Creepy and fascinating, Hitchcock was an unexpected delight to watch. I am admittedly not well versed in the world of Alfred Hitchcock, but the movie was extremely well acted and full of clever nods to Hitchcock’s quirks and movies, even though I was only aware of that due to the knowing laughter of fellow audience members. I did a little research on Hitchcock after seeing the movie and felt like I got a much better sense of the director after that, so if you’re not a diehard fan of his, I suggest doing the same to make the movie more enjoyable.

The movie opens with the Anthony-Hopkins-played Alfred Hitchcock speaking to the audience to introduce the plot of the movie: the development and filming of the classic horror film Psycho. Horror movies at the time were not appropriate fare for the masses, and there was extreme disbelief that this would be a successful venture for Hitchcock. His life with his wife Alma Reville (Helen Mirren) drives most of the plot, though the strong supporting cast, including Scarlett Johansson as Janet Leigh, Jessica Biel as Vera Miles, James D’Arcy as a nervous Anthony Perkins, Toni Collette as Peggy — Hitchcock’s right hand woman — and Danny Huston as a romantic screenwriter, doesn’t fade into the background.

The cast is strong, but no one actor takes over the movie with a showy performance; the characters themselves are allowed room to breathe and evolve throughout the film. Mirren and Hopkins are likely to get Oscar nods for their performances; both are remarkably strong actors who have won before, and some of the best scenes of the movie are their confrontations with one another. Hopkins manages to add layers of realistic depth to Hitchcock to the point where I couldn’t decide if I liked him for most of the movie. There’s no denying that Hitchcock was a cinematic genius, but his voyeuristic and gluttonous habits add revolting aspects to his character. Mirren plays Reville with her characteristic fierceness and gives a few speeches throughout the film that will make you want to give a cheer for sheer awesomeness.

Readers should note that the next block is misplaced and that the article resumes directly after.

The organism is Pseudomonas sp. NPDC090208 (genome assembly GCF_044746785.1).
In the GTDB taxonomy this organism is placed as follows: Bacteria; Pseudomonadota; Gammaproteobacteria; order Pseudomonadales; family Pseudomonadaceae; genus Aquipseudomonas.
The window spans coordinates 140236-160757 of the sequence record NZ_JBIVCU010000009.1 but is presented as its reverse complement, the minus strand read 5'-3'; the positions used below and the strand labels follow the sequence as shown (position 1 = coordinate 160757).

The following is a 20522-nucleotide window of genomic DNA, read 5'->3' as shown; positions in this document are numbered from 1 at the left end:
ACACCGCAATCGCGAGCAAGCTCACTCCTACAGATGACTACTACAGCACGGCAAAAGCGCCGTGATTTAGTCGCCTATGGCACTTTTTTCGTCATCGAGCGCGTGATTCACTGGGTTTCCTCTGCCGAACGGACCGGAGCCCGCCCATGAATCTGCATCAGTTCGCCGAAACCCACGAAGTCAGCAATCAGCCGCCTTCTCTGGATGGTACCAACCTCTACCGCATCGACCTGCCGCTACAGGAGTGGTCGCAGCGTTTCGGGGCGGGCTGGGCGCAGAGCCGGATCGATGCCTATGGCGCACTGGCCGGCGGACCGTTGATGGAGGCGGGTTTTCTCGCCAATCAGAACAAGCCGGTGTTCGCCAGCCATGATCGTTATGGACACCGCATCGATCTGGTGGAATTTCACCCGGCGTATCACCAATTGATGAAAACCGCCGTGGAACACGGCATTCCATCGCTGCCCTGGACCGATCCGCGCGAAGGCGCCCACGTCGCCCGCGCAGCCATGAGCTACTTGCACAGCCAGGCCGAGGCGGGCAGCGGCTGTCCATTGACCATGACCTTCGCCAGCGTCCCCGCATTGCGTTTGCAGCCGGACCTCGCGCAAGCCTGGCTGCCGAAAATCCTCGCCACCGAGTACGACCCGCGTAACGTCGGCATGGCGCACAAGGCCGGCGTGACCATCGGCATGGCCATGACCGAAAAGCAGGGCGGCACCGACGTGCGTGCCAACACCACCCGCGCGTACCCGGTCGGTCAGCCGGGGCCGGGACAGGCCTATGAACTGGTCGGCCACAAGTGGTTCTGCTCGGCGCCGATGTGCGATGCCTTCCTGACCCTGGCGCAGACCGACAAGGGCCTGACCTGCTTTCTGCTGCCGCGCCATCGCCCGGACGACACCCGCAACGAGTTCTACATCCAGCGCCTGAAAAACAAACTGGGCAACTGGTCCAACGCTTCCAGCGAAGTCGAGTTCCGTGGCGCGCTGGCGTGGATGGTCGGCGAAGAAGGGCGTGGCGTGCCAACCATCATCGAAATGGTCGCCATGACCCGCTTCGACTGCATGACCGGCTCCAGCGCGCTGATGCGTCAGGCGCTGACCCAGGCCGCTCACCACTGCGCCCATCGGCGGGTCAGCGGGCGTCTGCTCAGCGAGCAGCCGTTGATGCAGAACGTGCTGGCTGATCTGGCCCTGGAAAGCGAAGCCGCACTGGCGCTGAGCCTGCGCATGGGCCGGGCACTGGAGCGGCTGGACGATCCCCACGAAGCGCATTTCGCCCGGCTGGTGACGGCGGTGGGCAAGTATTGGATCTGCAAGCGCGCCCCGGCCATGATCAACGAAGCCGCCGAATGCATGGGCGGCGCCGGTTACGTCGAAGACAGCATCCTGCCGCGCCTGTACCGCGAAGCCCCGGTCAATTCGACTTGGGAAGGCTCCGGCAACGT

In order to make Psycho, Hitchcock had to finance the movie himself, and the success of the film would either make or break his family’s Bel Air lifestyle and his legacy as one of Hollywood’s finest directors. The filming of Psycho takes its strain on the Hitchcock marriage, as Alfred became more and more obsessed with all things horror and death, including frightening nightmares and visions of the real-life serial killer who inspired Psycho’sNorman Bates. A will-they-or-won’t-they subplot involving Revile is never as interesting as when the scenes where the camera is focused on Hitchcock and Psycho. Alma and Alfred are better when they’re together, just as Hopkins and Mirren are.

As we all know, Psycho was a huge success and possibly the most influential movie of Hitchcock’s career. But Hitchcock’s strengths don’t lie in the success, or even in the making of, Psycho, but it instead comes from the fascinating relationship between Alma and Alfred. Hitchcock was fond of saying: “The length of a film should be directly related to the endurance of the human bladder.” At only 90 minutes, Hitchcock is just that: A short and sweet homage to a somewhat creepy man and the woman who loved him.

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